With Norm Abram in his New Yankee Workshop on the cover, you might think Design News has morphed into a woodworking magazine. Well, no, it hasn't. The “Norm” package of stories about building kitchen cabinets for the 2008 show focuses on core Design News topics — materials as in engineered lumber, fasteners and adhesives.
But I'd be lying if I said interviewing Norm and “New Yankee Workshop” Executive Producer Russell Morash wasn't fun and instructive. Many is the Saturday afternoon following a day's worth of home projects that I've turned on the TV to listen to Norm discuss some home project or furniture building project. His calming manner and amazing ability to teach hooked me even if I had no intention of building or renovating what he was discussing. Not that it's any surprise, but Norm is the real deal in woodworking expertise.
But I would be derelict if I did not dial the story into the realm of engineers. Like engineering, woodworking is a left brain activity with a little right brain thrown in for creativity. What's more, Norm studied mechanical engineering and is keenly aware engineers are a big group among his viewers. Just before I interviewed him, he was having a discussion with a tool supplier about how finicky and precise retired automotive engineers are as tool buyers.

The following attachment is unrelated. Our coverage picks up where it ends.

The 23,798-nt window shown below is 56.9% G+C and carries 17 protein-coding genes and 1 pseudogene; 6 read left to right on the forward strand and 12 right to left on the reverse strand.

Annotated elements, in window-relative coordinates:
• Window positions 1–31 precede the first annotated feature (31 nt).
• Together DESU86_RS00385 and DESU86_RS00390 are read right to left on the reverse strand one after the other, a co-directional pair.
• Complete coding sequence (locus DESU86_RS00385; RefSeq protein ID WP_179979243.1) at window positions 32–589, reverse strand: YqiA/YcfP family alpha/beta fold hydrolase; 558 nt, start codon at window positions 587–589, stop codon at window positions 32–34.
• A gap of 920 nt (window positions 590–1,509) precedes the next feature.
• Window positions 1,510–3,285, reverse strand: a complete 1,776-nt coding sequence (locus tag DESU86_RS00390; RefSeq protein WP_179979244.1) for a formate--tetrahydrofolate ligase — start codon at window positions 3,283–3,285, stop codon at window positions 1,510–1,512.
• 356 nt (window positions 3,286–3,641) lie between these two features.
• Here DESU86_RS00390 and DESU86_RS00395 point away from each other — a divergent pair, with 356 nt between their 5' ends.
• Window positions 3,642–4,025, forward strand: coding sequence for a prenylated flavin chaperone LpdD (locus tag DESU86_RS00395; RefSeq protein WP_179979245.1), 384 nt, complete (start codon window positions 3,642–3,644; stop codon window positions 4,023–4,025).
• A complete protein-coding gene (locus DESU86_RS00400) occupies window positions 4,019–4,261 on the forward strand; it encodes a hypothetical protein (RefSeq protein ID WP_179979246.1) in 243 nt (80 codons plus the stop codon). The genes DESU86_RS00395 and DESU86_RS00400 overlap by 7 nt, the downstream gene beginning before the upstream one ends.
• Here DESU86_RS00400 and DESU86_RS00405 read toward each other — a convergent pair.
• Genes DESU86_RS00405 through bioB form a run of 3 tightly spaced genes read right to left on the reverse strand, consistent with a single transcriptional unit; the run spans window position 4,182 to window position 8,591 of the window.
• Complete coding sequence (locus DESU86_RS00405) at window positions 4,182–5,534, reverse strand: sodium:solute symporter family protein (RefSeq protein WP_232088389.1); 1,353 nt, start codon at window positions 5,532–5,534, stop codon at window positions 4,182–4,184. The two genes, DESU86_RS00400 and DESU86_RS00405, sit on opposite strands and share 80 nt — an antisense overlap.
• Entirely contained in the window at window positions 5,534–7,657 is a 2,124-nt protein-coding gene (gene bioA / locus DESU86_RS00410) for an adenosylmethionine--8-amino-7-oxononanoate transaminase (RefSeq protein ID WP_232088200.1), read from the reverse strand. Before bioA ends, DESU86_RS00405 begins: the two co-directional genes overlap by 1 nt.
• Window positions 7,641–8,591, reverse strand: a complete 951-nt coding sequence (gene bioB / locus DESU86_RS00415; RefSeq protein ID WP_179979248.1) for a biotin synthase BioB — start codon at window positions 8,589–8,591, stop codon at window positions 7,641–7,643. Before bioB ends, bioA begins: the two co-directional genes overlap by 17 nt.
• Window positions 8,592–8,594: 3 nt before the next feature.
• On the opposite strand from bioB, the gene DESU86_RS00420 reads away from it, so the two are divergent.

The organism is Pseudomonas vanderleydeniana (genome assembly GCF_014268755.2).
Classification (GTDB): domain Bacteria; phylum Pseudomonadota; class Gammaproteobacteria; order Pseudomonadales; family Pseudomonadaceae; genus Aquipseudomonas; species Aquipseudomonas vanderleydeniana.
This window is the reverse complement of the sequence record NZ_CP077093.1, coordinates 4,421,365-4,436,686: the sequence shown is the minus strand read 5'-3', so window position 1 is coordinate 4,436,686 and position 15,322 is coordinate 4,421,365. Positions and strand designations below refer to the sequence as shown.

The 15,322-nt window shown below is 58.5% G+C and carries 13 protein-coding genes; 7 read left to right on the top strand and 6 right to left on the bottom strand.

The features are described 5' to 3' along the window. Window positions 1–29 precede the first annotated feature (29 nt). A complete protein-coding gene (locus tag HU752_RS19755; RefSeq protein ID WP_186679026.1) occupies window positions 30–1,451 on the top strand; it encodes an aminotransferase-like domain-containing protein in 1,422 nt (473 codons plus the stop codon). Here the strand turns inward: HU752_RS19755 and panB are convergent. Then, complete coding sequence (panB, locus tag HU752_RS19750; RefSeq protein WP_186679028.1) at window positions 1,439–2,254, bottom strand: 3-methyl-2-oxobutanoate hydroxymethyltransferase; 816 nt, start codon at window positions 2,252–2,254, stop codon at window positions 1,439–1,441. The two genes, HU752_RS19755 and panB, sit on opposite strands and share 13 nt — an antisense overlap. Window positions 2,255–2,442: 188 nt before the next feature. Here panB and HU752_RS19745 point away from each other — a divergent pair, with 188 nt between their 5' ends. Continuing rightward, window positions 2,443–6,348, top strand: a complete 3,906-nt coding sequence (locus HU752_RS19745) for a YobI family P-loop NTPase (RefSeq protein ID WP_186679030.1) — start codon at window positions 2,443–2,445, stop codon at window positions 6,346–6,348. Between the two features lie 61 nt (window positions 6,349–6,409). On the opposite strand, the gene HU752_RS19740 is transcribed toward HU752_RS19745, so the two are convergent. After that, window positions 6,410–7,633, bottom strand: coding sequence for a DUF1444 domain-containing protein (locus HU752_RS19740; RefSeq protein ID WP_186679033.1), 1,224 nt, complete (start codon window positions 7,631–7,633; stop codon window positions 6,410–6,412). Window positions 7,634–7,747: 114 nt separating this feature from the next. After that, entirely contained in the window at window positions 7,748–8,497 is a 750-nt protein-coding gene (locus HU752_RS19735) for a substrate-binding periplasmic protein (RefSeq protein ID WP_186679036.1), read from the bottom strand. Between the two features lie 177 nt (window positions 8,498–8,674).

Regardless, I wanted to find out if tools and woodworking were something engineers were passionate about. So, I put some calls into Black & Decker, which as it turns out owns many major power tool brands — DEWALT, Porter Cable, Delta and of course, its namesake brand. In my research, I discovered Danaher Corp. was also one of the bigger, if not less known, toolmakers with Armstrong (professional tools), Allen (mechanics tools), Jacobs (drill chucks) and KD (mechanics tools). The Stanley Works is another.
I wanted to learn how engineers as a group stack up as buyers of nonprofessional tools. Unfortunately, I was unable to unearth such statistics so we made the leap that this is the type of coverage our readers would find useful. But only half of it is in print. Some 31 photos, nine podcasts with Norm discussing many aspects of woodworking and six videos looking at the “Hidden Secrets of Norm's Workshop” are online. Check it out.
Engineering and technology are part of your daily lives both professionally and personally. Of course, last month's big engineering disaster was the collapse of the I-35W bridge in Minneapolis on Aug. 1, followed by another in China a few days later. Within two days of the Minneapolis collapse, we posted more than 10 stories speculating the cause and a week afterward, yours truly was snapping photos from the Stone Arch Bridge less than a quarter mile upstream from the collapsed structure. As of this writing, we just posted our first story about the Mattel toy recall and the high levels of lead in the paint used in Chinese factories.
Herein lies two points: Design News now practices what its name suggests: news. Like it or not, every magazine that used to be just a magazine has to do news given the unmistaken immediacy of the Internet. Our new direction also recognizes the life and death importance of technology and engineering.
What do you think? Write me at email@example.com.